February 15, 2023

Why Is Everyone Talking About Gas Stoves?

Family cooking together at gas stove

You’ve probably read or heard a lot about gas stoves in the news and on social media recently. Are they safe for indoor cooking? Should I replace mine? How are gas stoves linked to climate change?


In this post, we’ll unpack what there is to know about gas stoves, including science-based evidence about how they affect our health and climate change. We’ll also dig into options to protect your health, long-term.


What’s all the discussion about?

In early January, Bloomberg reported that the Consumer Product Safety Commission would consider a ban on installing a gas stove when building new homes. The reason is because of a new study that added to decades of peer-reviewed, science-based studies demonstrating that gas stoves are hazardous to our health.


Many opponents of climate action are using this news to spread fear and alarm about whether consumers will be able to use their existing gas stoves already in their homes. That’s misleading and false. The Consumer Product Safety Commission is considering regulation of new gas stoves, like those you’d find in stores, in order to protect Americans’ health. We see this in many cases of products that pose a risk to health, from children’s toys to cribs to fireworks. Nothing will happen to people who already use a gas stove, whether as a renter or homeowner, and want to keep doing so.


But fear and alarm are common scare tactics, and one we’ve seen in the debate over availability of energy efficient lightbulbs or plastic straws. Whether it’s drilling for the oil that makes plastic straws or the gas wells that lead to gas stoves, the fossil fuel industry is making the big bucks, so they’re the ones with the most to lose if gas stoves are banned in newly built homes They're hoping that if we're all too busy arguing over gas stoves, we might not notice that the fossil fuel industry is raking in record profits while impacts from an accelerating climate crisis ricochet across the globe. Here’s what you should know about gas stoves.


Gas stoves and your health

At Seventh Generation, the health of today’s communities and the next seven generations is a critical priority for us. It’s why we work hard to make sure that as many of our household cleaning products as possible are formulated with human and planetary health in mind. As you’re cleaning your gas range of late, you might be wondering, how does this affect my health?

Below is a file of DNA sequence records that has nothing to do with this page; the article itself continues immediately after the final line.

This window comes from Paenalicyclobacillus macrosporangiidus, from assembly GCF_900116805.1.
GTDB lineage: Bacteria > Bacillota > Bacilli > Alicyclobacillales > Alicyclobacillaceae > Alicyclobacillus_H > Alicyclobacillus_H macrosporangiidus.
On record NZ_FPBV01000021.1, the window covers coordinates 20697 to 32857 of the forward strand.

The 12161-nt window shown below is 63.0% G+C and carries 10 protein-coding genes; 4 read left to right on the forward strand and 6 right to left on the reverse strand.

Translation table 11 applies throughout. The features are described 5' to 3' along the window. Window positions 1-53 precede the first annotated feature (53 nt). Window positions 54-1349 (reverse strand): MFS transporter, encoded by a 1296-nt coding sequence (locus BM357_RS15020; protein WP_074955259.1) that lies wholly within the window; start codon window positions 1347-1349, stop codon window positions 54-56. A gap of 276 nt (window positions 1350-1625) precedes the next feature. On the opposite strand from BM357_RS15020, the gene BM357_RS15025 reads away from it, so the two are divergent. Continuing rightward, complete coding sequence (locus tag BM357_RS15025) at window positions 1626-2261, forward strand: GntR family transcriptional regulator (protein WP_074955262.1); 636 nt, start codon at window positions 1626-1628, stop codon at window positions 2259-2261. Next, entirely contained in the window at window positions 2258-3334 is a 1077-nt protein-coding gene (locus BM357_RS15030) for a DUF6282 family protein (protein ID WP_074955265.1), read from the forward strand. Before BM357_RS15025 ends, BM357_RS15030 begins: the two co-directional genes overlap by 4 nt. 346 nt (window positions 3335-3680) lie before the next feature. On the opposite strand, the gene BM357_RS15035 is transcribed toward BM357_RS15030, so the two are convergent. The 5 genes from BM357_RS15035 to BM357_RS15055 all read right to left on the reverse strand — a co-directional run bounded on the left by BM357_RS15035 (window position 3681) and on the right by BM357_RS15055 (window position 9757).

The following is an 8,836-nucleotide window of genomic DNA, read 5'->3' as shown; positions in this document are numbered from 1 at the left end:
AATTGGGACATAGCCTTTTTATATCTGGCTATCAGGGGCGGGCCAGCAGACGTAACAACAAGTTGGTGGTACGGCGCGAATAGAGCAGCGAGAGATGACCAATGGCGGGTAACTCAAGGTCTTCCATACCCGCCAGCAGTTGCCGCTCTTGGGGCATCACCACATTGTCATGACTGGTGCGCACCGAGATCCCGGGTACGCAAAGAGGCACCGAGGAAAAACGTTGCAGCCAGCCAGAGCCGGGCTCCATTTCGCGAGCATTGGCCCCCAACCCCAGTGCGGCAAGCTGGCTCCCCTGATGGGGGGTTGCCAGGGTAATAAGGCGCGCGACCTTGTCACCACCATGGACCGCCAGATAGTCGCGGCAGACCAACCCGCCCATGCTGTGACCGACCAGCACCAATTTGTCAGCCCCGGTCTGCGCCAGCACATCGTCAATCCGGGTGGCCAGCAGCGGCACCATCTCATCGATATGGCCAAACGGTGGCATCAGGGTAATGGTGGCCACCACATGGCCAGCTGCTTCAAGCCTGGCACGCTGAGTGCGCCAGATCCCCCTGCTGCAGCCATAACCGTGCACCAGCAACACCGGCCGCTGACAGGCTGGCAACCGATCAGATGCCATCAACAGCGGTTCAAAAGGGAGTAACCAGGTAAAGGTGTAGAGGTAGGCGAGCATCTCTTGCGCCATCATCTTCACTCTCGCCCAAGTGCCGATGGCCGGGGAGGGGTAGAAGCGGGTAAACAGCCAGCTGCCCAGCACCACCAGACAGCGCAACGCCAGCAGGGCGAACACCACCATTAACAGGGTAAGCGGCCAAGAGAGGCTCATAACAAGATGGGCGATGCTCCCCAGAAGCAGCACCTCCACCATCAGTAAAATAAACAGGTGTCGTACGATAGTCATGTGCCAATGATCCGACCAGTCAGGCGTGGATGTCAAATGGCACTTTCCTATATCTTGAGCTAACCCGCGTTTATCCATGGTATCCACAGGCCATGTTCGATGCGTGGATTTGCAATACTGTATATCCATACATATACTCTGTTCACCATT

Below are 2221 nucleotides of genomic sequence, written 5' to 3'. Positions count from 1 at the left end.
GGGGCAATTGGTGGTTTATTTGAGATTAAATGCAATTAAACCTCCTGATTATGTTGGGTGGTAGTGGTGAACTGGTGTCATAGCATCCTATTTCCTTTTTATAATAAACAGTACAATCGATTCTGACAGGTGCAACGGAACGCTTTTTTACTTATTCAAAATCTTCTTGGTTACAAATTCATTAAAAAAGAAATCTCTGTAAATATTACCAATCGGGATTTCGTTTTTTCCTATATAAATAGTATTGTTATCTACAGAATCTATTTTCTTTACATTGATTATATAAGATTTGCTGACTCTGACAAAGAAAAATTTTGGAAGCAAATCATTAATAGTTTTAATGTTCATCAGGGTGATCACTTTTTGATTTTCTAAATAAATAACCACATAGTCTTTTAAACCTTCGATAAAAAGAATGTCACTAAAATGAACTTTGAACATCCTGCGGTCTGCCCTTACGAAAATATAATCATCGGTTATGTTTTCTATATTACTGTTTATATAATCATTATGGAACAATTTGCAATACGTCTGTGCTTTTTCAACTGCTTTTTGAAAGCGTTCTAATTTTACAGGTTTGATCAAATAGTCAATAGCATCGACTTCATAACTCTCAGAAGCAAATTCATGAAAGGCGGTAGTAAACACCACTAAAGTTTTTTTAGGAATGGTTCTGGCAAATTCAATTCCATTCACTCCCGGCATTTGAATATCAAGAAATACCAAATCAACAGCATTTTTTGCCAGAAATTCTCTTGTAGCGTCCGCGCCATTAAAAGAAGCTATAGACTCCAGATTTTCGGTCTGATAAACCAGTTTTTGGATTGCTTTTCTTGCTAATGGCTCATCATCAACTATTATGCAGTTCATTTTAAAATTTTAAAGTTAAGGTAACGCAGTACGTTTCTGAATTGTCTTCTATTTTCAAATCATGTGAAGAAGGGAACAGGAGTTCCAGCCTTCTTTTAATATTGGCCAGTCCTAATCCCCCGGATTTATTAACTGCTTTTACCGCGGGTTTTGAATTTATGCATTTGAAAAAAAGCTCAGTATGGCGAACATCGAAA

A growing body of research shows gas stoves may have significant effects on our health and that of our family. Specifically:

  • Gas stoves emit nitrogen dioxide–a gas usually found coming from places like vehicle tailpipes and power plants, and associated with the haze you see in smog. The problem: nitrogen dioxide causes or worsens asthma, chronic obstructive pulmonary disease (COPD) and other lung diseases. Consumer Reports’ testing lab recently found levels of nitrogen dioxide emitted by gas stoves inside homes above those recommended by public health organizations.
  • New peer-reviewed research published last December in the International Journal of Environmental Research and Public Health found that more than 12% of current childhood asthma cases in the US can be attributed to gas stove use.
  • According to the California Air Resources Board, a public agency charged with protecting public health, gas and propane stoves also release formaldehyde, carbon monoxide and other gases dangerous to people and pets. As you probably know, carbon monoxide is an invisible, odorless gas, and the reason many homes have automatic detectors in the home.
  • The risks are so substantial that the Consumer Product Safety Commission is considering regulating gas stoves, while the American Public Health Association, American Medical Association and Consumer Reports have urged consumers to shift away from gas stoves.


What do gas stoves have to do with climate change?